Halloween hauntings: It’s time to howl

For you, it’s simply time to stock up on candy, as a treat for all the little monsters roaming the neighborhood.

For Larry Kirchner, it’s showtime. He relishes the reactions to own his horrific creations, and he boosts the posterity of all attractions that scare the bejesus out of us.

For Jennifer Lauer, it’s pretty much business as usual. She fields three or four calls per month from people who want help determining whether a home, business or other place is haunted.

Jennifer’s Southern Wisconsin Paranormal Research Group is one of at least one-half dozen organizations in the state that investigate and document the places that haunt others. The training and level of seriousness can vary wildly; these volunteers typically do their work without charge.

Online, www.hauntedwi.com — based in Stevens Point – suggests that Wisconsin has 410 haunted locations, the Hotel Chequamegon in Ashland to Tuttle Lake in the town of Wild Rose. The list is a mix of public and private sites.

Andy and Jennifer Meier of Waukesha since 1998 have maintained a fun and newsy description of places to visit at www.hauntedwisconsin.com. The project is a passion, but not their livelihood, which makes them different than Larry Kirchner, who lives in St. Louis and says “haunting” has been his full-time job for 10 years.

Halloween marks the culmination of work for Larry, who designs haunted attractions such as The Darkness, a haunted house in St. Louis, and is president of the Haunted House Association, which surveys and represents the thousands of similar attractions that exist in America.

“October isn’t as busy as other months,” he says. “More work goes into getting everything in place,” from attraction props to fire marshal permits.

“Most haunted houses aren’t setting the world on fire,” he admits, “but some are as scary as any movie you’ll see.”

These attractions used to be based on Hollywood movie themes, Larry suggests, but today more are based upon terrifyingly original storylines.

“Not every haunted house owner could make cool props” until the advent of computer effects. High-tech options also put many make-up and special effects artists out of business, Larry says, and some of these displaced workers created haunted house supply businesses. That means it is easier for the average haunted house to toughen its image.

“In a haunted house, you are a star in a horror movie,” Larry says, to explain the appeal. “You are Jamie Lee Curtis from the time you walk in, until the time you walk out – if you do.” Har, har.

He mentions Terror on the Fox, the Green Bay attraction that’s been around 10 years, as Wisconsin’s best haunted house. “It’s not the biggest, but in the industry, it’s the most well-known,” Larry says. “Nice attention to detail.”

Nic Wessely, a Green Bay cook by profession but “head bad boy” at Terror on the Fox, says 85 percent of the 6,400-square-foot attraction has been changed since last year. Add to that a forest mirror maze and “Torment,” a new attraction/expansion.

“It’s about your fears and phobias, like fear of heights, but everybody stays safe,” Nic says, of “Torment.” About 50 actors are involved with the entire production, and that includes drama clubs and cheerleaders who donate their time. Another three dozen people – electricians to metal fabricators – have completed the prep work.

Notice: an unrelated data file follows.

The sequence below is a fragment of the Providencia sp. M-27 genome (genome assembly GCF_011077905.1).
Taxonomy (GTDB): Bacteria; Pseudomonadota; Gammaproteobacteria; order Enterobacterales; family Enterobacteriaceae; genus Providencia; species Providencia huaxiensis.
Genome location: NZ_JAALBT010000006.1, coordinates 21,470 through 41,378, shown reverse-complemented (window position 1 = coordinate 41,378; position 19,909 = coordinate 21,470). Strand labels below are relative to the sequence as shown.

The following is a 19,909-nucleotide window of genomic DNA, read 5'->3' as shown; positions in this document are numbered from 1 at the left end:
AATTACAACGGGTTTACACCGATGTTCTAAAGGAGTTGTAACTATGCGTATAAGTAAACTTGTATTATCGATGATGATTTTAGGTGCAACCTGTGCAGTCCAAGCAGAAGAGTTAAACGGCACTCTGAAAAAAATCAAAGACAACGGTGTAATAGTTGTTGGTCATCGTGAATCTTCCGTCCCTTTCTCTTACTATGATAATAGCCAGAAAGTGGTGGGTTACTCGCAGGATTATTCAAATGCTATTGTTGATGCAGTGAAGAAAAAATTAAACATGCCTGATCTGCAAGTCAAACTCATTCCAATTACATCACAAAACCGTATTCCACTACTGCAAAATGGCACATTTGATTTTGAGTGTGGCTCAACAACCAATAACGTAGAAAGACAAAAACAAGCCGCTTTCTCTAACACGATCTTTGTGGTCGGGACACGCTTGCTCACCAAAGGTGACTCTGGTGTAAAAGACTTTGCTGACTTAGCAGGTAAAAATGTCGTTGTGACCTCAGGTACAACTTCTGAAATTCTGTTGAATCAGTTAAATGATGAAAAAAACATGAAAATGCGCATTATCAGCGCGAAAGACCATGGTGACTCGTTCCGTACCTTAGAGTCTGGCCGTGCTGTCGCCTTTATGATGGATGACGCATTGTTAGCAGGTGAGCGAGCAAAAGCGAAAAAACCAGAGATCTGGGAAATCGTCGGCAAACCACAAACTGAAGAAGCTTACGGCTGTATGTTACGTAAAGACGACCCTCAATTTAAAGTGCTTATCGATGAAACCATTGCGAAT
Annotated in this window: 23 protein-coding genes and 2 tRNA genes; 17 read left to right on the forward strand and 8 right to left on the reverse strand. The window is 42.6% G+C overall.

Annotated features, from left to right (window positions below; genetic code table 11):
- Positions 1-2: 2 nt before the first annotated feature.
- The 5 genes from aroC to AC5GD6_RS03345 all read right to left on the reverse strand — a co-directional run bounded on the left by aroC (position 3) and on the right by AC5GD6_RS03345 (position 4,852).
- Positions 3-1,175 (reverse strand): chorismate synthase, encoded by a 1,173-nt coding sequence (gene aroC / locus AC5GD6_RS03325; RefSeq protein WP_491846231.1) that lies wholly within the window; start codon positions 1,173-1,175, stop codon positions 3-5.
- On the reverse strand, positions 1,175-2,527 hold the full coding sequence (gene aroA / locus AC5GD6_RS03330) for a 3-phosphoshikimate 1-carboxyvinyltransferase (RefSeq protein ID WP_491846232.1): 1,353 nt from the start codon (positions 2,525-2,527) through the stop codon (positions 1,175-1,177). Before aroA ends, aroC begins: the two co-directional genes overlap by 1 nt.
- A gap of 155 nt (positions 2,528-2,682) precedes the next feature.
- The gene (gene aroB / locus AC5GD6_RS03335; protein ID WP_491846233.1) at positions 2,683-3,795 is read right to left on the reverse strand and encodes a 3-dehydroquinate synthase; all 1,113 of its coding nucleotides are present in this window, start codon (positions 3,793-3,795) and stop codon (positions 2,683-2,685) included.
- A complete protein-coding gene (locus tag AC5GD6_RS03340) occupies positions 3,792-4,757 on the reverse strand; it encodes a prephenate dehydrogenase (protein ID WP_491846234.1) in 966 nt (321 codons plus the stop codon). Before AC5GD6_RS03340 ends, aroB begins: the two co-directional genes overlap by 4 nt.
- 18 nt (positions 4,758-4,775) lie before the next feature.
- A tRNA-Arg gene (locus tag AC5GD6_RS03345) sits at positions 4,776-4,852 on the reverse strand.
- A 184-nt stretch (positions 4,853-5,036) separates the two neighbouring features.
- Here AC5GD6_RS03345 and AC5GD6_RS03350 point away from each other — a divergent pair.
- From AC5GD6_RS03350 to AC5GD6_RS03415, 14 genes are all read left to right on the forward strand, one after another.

Terror on the Fox stays open through the first weekend of November this year, since the holiday falls at midweek. Tickets are $14-30, depending upon how much you want to see and whether you mind standing in line.

For a more refined look at terror, consider “Phantasmagoria: A 19th Century Gothic Variety Show” at the Charles Allis Museum of Art in Milwaukee, through Oct. 29. The shows are meant to invoke the spirits of the dead, similar to what was done after the French Revolution, when people tried to bring back guillotine victims, just for kicks. Admission is $20.

And if all this ghost talk spooks more than entertains, Jennifer Lauer may be the gal to contact. “We’re not psychics,” she emphasizes. “We’re more like environmentalists who can detect environmental changes when someone has a paranormal experience.”

Explanation of a haunting is not the same as finding a ghost. Some of her colleagues have a science background, and Jennifer contends only five other groups in the world take this work as seriously.

“Most other groups believe there are ghosts,” she says. “We don’t say there are ghosts for sure. Our credibility is of foremost importance.”

The work is “not just a Halloween thing for us,” although this is when attention is drawn to it.

“A lot of times, people’s fears come from the unknown,” Jennifer says. “If we can explain why something happens, there may be less fear” in the future.

For more:

Terror on the Fox: www.terroronthefox.com, 920-430-1844. The attraction is on the National Railroad Museum grounds, 2285 S. Broadway St., Green Bay.

Charles Allis Museum of Art and: www.cavtmuseums.org, 414-278-8295. The museum is at 1801 N. Prospect Ave., Milwaukee.

Southern Wisconsin Paranormal Research Group, Janesville: www.paranormalresearchgroup.com, 608-931-3633.

Haunted House Association, St. Louis: www.hauntedhouseassociation.org, 314-504-3970.

Halloween Productions, St. Louis: www.hauntedhouseonline.com, 314-241-3456.